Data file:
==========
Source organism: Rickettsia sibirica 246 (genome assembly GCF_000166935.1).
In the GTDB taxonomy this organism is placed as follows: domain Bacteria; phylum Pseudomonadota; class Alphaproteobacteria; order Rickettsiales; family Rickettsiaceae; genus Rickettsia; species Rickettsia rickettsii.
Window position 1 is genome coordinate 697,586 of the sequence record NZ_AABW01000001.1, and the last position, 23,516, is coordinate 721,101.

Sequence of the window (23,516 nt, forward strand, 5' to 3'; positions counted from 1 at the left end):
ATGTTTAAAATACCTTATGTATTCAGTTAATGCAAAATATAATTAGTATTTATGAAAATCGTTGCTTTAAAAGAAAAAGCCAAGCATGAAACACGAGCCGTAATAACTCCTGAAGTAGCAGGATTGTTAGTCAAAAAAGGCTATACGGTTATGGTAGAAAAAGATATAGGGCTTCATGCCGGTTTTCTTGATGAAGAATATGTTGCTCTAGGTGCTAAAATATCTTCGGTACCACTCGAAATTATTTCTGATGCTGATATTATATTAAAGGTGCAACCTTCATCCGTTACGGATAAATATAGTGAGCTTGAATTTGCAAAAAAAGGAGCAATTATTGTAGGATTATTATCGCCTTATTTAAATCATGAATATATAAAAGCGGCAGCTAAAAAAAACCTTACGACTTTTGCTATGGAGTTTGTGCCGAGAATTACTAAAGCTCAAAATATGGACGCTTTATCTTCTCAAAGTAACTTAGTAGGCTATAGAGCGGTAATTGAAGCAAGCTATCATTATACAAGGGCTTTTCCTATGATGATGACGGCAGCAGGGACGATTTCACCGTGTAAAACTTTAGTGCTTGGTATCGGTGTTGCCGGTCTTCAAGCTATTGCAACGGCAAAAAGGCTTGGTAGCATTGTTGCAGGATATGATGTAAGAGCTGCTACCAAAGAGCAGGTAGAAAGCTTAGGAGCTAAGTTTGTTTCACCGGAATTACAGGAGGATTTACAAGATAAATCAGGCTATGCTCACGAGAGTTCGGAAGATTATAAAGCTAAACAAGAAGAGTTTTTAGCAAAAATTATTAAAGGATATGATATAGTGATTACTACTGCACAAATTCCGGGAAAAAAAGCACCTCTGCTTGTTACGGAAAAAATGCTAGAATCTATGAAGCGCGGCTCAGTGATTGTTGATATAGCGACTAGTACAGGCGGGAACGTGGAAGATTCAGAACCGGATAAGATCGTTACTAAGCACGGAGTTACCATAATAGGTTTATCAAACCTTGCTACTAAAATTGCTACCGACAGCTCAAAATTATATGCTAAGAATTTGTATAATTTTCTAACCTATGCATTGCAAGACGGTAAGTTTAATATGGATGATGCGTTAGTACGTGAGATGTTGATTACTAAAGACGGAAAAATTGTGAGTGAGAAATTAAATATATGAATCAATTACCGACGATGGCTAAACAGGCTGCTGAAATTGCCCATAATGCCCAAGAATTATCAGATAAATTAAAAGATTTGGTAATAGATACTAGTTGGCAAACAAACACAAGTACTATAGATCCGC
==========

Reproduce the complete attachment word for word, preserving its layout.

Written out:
Source organism: Rickettsia sibirica 246 (genome assembly GCF_000166935.1).
In the GTDB taxonomy this organism is placed as follows: domain Bacteria; phylum Pseudomonadota; class Alphaproteobacteria; order Rickettsiales; family Rickettsiaceae; genus Rickettsia; species Rickettsia rickettsii.
Window position 1 is genome coordinate 697,586 of the sequence record NZ_AABW01000001.1, and the last position, 23,516, is coordinate 721,101.

Sequence of the window (23,516 nt, forward strand, 5' to 3'; positions counted from 1 at the left end):
ATGTTTAAAATACCTTATGTATTCAGTTAATGCAAAATATAATTAGTATTTATGAAAATCGTTGCTTTAAAAGAAAAAGCCAAGCATGAAACACGAGCCGTAATAACTCCTGAAGTAGCAGGATTGTTAGTCAAAAAAGGCTATACGGTTATGGTAGAAAAAGATATAGGGCTTCATGCCGGTTTTCTTGATGAAGAATATGTTGCTCTAGGTGCTAAAATATCTTCGGTACCACTCGAAATTATTTCTGATGCTGATATTATATTAAAGGTGCAACCTTCATCCGTTACGGATAAATATAGTGAGCTTGAATTTGCAAAAAAAGGAGCAATTATTGTAGGATTATTATCGCCTTATTTAAATCATGAATATATAAAAGCGGCAGCTAAAAAAAACCTTACGACTTTTGCTATGGAGTTTGTGCCGAGAATTACTAAAGCTCAAAATATGGACGCTTTATCTTCTCAAAGTAACTTAGTAGGCTATAGAGCGGTAATTGAAGCAAGCTATCATTATACAAGGGCTTTTCCTATGATGATGACGGCAGCAGGGACGATTTCACCGTGTAAAACTTTAGTGCTTGGTATCGGTGTTGCCGGTCTTCAAGCTATTGCAACGGCAAAAAGGCTTGGTAGCATTGTTGCAGGATATGATGTAAGAGCTGCTACCAAAGAGCAGGTAGAAAGCTTAGGAGCTAAGTTTGTTTCACCGGAATTACAGGAGGATTTACAAGATAAATCAGGCTATGCTCACGAGAGTTCGGAAGATTATAAAGCTAAACAAGAAGAGTTTTTAGCAAAAATTATTAAAGGATATGATATAGTGATTACTACTGCACAAATTCCGGGAAAAAAAGCACCTCTGCTTGTTACGGAAAAAATGCTAGAATCTATGAAGCGCGGCTCAGTGATTGTTGATATAGCGACTAGTACAGGCGGGAACGTGGAAGATTCAGAACCGGATAAGATCGTTACTAAGCACGGAGTTACCATAATAGGTTTATCAAACCTTGCTACTAAAATTGCTACCGACAGCTCAAAATTATATGCTAAGAATTTGTATAATTTTCTAACCTATGCATTGCAAGACGGTAAGTTTAATATGGATGATGCGTTAGTACGTGAGATGTTGATTACTAAAGACGGAAAAATTGTGAGTGAGAAATTAAATATATGAATCAATTACCGACGATGGCTAAACAGGCTGCTGAAATTGCCCATAATGCCCAAGAATTATCAGATAAATTAAAAGATTTGGTAATAGATACTAGTTGGCAAACAAACACAAGTACTATAGATCCGC